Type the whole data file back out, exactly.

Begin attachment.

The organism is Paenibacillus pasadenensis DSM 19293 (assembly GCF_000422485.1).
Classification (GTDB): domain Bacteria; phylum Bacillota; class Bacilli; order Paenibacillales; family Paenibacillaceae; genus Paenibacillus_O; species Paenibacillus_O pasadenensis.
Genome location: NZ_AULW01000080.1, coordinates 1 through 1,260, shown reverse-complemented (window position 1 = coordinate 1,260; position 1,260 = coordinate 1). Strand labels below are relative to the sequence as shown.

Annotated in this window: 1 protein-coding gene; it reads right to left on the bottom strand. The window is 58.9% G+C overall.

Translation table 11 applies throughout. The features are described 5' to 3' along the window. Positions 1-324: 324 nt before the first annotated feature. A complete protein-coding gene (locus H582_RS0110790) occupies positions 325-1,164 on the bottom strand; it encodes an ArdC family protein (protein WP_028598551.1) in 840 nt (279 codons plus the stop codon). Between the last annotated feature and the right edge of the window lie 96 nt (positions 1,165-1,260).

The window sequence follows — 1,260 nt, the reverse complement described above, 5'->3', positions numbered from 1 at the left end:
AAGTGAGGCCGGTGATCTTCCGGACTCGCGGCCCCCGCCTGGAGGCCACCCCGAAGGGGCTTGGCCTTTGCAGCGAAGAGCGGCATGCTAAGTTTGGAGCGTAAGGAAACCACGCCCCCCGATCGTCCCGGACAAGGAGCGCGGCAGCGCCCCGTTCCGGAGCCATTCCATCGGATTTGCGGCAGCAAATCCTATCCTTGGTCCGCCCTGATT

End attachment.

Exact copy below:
The organism is Paenibacillus pasadenensis DSM 19293 (assembly GCF_000422485.1).
Classification (GTDB): domain Bacteria; phylum Bacillota; class Bacilli; order Paenibacillales; family Paenibacillaceae; genus Paenibacillus_O; species Paenibacillus_O pasadenensis.
Genome location: NZ_AULW01000080.1, coordinates 1 through 1,260, shown reverse-complemented (window position 1 = coordinate 1,260; position 1,260 = coordinate 1). Strand labels below are relative to the sequence as shown.

Annotated in this window: 1 protein-coding gene; it reads right to left on the bottom strand. The window is 58.9% G+C overall.

Translation table 11 applies throughout. The features are described 5' to 3' along the window. Positions 1-324: 324 nt before the first annotated feature. A complete protein-coding gene (locus H582_RS0110790) occupies positions 325-1,164 on the bottom strand; it encodes an ArdC family protein (protein WP_028598551.1) in 840 nt (279 codons plus the stop codon). Between the last annotated feature and the right edge of the window lie 96 nt (positions 1,165-1,260).

The window sequence follows — 1,260 nt, the reverse complement described above, 5'->3', positions numbered from 1 at the left end:
AAGTGAGGCCGGTGATCTTCCGGACTCGCGGCCCCCGCCTGGAGGCCACCCCGAAGGGGCTTGGCCTTTGCAGCGAAGAGCGGCATGCTAAGTTTGGAGCGTAAGGAAACCACGCCCCCCGATCGTCCCGGACAAGGAGCGCGGCAGCGCCCCGTTCCGGAGCCATTCCATCGGATTTGCGGCAGCAAATCCTATCCTTGGTCCGCCCTGATT